I lost my virginity earlier than most people I know. The one line in my journal mentioning it simply said: “I lost it today.” What strikes me, looking at that entry now, is the cold factuality of those words, that nothing else I could have written would have been that true, that exact. Yet I am pulled, also, to how myriad the phrase is – both in its literal sense of losing one’s virginity, but also as a colloquial claim of having lost one’s mind, one’s self – all of which were faithful to how I felt.
“Notebook Fragments” works as supposed entries in a journal, something I had always wanted to do – the journal having an innately queer quality to it. For me, as for many queer people, the journal, the diary, the notebook, whatever you want to call it, is a place where we can store the parts of ourselves the world (including at times even our loved ones) might not know how to understand or accept. To render my experience into language, even for no one else’s eyes but my own, can be a liberating act, albeit a small one. But I think it's the small acts, as small as letters on the page, that add up to saved lives, saved ideas of selves. My entry from today, July 26, 2016:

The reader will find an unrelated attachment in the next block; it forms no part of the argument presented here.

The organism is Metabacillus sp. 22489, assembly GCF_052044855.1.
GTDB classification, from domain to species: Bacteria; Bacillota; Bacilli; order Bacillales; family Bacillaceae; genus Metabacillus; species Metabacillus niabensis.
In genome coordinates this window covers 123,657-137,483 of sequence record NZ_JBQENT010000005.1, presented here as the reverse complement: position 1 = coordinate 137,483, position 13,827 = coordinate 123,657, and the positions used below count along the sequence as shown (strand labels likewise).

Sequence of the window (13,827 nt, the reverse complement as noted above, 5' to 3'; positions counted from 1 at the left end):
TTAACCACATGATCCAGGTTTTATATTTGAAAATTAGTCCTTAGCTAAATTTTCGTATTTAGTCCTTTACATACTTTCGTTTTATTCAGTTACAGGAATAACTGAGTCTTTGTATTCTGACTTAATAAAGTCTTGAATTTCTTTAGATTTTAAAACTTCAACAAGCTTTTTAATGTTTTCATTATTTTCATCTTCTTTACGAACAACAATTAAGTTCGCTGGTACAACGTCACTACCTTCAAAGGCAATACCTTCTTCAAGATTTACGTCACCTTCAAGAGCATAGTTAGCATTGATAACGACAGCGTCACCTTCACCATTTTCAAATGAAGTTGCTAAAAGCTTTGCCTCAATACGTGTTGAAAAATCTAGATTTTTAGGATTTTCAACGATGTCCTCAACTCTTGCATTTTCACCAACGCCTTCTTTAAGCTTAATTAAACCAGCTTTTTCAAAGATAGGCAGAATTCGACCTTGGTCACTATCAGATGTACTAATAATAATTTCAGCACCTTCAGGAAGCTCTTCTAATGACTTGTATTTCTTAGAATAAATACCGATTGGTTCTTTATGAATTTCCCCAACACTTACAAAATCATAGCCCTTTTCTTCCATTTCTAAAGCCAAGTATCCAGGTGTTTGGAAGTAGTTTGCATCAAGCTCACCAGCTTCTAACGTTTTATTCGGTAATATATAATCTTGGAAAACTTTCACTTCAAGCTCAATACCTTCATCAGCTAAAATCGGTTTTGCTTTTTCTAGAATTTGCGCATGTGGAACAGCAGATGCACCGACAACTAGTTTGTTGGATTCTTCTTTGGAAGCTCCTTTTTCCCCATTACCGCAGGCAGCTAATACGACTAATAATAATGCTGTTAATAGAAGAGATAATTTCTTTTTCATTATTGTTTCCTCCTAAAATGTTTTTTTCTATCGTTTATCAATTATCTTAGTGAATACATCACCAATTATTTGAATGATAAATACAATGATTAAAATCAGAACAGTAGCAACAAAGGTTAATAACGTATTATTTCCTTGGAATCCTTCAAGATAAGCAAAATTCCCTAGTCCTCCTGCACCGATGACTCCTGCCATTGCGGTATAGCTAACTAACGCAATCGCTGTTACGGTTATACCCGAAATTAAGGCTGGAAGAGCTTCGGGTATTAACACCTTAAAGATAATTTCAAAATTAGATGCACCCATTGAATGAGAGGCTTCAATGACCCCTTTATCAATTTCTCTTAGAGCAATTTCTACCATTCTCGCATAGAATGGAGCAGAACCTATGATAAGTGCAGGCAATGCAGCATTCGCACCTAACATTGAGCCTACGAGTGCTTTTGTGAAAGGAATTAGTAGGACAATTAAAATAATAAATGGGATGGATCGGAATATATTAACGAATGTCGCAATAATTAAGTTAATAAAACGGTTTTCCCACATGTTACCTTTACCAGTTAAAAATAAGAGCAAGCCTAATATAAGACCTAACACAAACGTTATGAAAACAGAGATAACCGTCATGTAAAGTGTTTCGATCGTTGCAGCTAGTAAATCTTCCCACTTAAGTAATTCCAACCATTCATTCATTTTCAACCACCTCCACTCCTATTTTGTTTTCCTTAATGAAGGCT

“11:35 am Umbria, Italy. Two hours ago, before writing this, I fell from my bed and woke up on the tiles of this hotel room. My head hit the laptop, which I stupidly put on the floor when I got tired last night. Glad the screen did not break. My elbow and hip hurt a little. I think I’m okay. For now the light looks like it won’t change. See you later.”
With this poem, I wanted to insist that this notebook form, as it encompasses the mundane language and images of quotidian life, is still worthy of a poetic project in the same way the sonnet or sestina or haibun are. This idea of making a piece of art not as elevated life, but simply more life, excited me. The notebook is a place where we can lose ourselves and still be held, if only by language in language, which makes it rare and worth it, I think.